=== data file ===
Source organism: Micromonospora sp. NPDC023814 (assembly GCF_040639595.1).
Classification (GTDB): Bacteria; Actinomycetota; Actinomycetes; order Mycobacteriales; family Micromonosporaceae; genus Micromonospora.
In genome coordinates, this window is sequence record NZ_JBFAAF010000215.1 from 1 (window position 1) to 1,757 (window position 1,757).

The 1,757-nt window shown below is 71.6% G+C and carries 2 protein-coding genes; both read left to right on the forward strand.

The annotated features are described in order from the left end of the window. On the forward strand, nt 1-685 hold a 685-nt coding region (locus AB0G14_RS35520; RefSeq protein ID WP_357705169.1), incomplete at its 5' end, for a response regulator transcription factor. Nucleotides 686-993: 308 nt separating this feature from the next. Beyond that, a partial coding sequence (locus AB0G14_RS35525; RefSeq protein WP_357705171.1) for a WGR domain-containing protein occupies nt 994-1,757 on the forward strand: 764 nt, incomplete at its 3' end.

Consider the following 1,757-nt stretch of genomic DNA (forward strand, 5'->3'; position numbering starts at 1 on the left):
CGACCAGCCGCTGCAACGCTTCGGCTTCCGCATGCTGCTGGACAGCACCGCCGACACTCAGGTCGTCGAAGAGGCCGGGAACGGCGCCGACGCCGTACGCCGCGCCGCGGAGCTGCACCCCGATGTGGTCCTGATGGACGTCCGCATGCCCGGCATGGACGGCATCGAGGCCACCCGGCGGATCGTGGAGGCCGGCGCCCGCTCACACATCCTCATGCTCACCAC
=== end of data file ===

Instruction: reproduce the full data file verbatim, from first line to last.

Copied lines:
Source organism: Micromonospora sp. NPDC023814 (assembly GCF_040639595.1).
Classification (GTDB): Bacteria; Actinomycetota; Actinomycetes; order Mycobacteriales; family Micromonosporaceae; genus Micromonospora.
In genome coordinates, this window is sequence record NZ_JBFAAF010000215.1 from 1 (window position 1) to 1,757 (window position 1,757).

The 1,757-nt window shown below is 71.6% G+C and carries 2 protein-coding genes; both read left to right on the forward strand.

The annotated features are described in order from the left end of the window. On the forward strand, nt 1-685 hold a 685-nt coding region (locus AB0G14_RS35520; RefSeq protein ID WP_357705169.1), incomplete at its 5' end, for a response regulator transcription factor. Nucleotides 686-993: 308 nt separating this feature from the next. Beyond that, a partial coding sequence (locus AB0G14_RS35525; RefSeq protein WP_357705171.1) for a WGR domain-containing protein occupies nt 994-1,757 on the forward strand: 764 nt, incomplete at its 3' end.

Consider the following 1,757-nt stretch of genomic DNA (forward strand, 5'->3'; position numbering starts at 1 on the left):
CGACCAGCCGCTGCAACGCTTCGGCTTCCGCATGCTGCTGGACAGCACCGCCGACACTCAGGTCGTCGAAGAGGCCGGGAACGGCGCCGACGCCGTACGCCGCGCCGCGGAGCTGCACCCCGATGTGGTCCTGATGGACGTCCGCATGCCCGGCATGGACGGCATCGAGGCCACCCGGCGGATCGTGGAGGCCGGCGCCCGCTCACACATCCTCATGCTCACCAC